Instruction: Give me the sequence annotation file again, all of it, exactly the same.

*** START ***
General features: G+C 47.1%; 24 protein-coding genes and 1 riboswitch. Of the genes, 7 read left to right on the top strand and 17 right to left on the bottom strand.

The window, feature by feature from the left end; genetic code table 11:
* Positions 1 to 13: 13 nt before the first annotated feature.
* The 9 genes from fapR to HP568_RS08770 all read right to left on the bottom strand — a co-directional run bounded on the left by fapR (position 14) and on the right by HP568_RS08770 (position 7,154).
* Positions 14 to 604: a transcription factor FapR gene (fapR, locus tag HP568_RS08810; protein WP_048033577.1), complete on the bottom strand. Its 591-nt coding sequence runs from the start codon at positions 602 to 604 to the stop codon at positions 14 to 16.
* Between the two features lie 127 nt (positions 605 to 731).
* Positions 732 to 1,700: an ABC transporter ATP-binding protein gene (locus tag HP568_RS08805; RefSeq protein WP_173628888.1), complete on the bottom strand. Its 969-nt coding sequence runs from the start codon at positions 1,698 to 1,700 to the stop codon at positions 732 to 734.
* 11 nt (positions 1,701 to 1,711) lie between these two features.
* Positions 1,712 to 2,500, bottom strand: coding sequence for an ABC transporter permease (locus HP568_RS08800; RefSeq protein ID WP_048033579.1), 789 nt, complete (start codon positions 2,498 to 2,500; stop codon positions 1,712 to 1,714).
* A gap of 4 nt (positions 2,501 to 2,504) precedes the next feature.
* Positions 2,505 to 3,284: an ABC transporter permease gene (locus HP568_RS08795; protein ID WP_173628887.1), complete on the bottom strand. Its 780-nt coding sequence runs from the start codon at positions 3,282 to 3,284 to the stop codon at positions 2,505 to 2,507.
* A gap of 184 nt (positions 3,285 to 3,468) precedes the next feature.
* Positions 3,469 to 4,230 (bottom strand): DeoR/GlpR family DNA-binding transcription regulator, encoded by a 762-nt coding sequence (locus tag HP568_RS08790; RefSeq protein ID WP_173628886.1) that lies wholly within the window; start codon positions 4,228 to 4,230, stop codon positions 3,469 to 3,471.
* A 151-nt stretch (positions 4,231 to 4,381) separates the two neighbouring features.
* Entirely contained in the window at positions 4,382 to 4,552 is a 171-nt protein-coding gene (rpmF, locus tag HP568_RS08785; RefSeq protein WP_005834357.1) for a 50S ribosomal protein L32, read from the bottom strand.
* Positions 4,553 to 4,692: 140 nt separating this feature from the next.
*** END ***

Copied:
General features: G+C 47.1%; 24 protein-coding genes and 1 riboswitch. Of the genes, 7 read left to right on the top strand and 17 right to left on the bottom strand.

The window, feature by feature from the left end; genetic code table 11:
* Positions 1 to 13: 13 nt before the first annotated feature.
* The 9 genes from fapR to HP568_RS08770 all read right to left on the bottom strand — a co-directional run bounded on the left by fapR (position 14) and on the right by HP568_RS08770 (position 7,154).
* Positions 14 to 604: a transcription factor FapR gene (fapR, locus tag HP568_RS08810; protein WP_048033577.1), complete on the bottom strand. Its 591-nt coding sequence runs from the start codon at positions 602 to 604 to the stop codon at positions 14 to 16.
* Between the two features lie 127 nt (positions 605 to 731).
* Positions 732 to 1,700: an ABC transporter ATP-binding protein gene (locus tag HP568_RS08805; RefSeq protein WP_173628888.1), complete on the bottom strand. Its 969-nt coding sequence runs from the start codon at positions 1,698 to 1,700 to the stop codon at positions 732 to 734.
* 11 nt (positions 1,701 to 1,711) lie between these two features.
* Positions 1,712 to 2,500, bottom strand: coding sequence for an ABC transporter permease (locus HP568_RS08800; RefSeq protein ID WP_048033579.1), 789 nt, complete (start codon positions 2,498 to 2,500; stop codon positions 1,712 to 1,714).
* A gap of 4 nt (positions 2,501 to 2,504) precedes the next feature.
* Positions 2,505 to 3,284: an ABC transporter permease gene (locus HP568_RS08795; protein ID WP_173628887.1), complete on the bottom strand. Its 780-nt coding sequence runs from the start codon at positions 3,282 to 3,284 to the stop codon at positions 2,505 to 2,507.
* A gap of 184 nt (positions 3,285 to 3,468) precedes the next feature.
* Positions 3,469 to 4,230 (bottom strand): DeoR/GlpR family DNA-binding transcription regulator, encoded by a 762-nt coding sequence (locus tag HP568_RS08790; RefSeq protein ID WP_173628886.1) that lies wholly within the window; start codon positions 4,228 to 4,230, stop codon positions 3,469 to 3,471.
* A 151-nt stretch (positions 4,231 to 4,381) separates the two neighbouring features.
* Entirely contained in the window at positions 4,382 to 4,552 is a 171-nt protein-coding gene (rpmF, locus tag HP568_RS08785; RefSeq protein WP_005834357.1) for a 50S ribosomal protein L32, read from the bottom strand.
* Positions 4,553 to 4,692: 140 nt separating this feature from the next.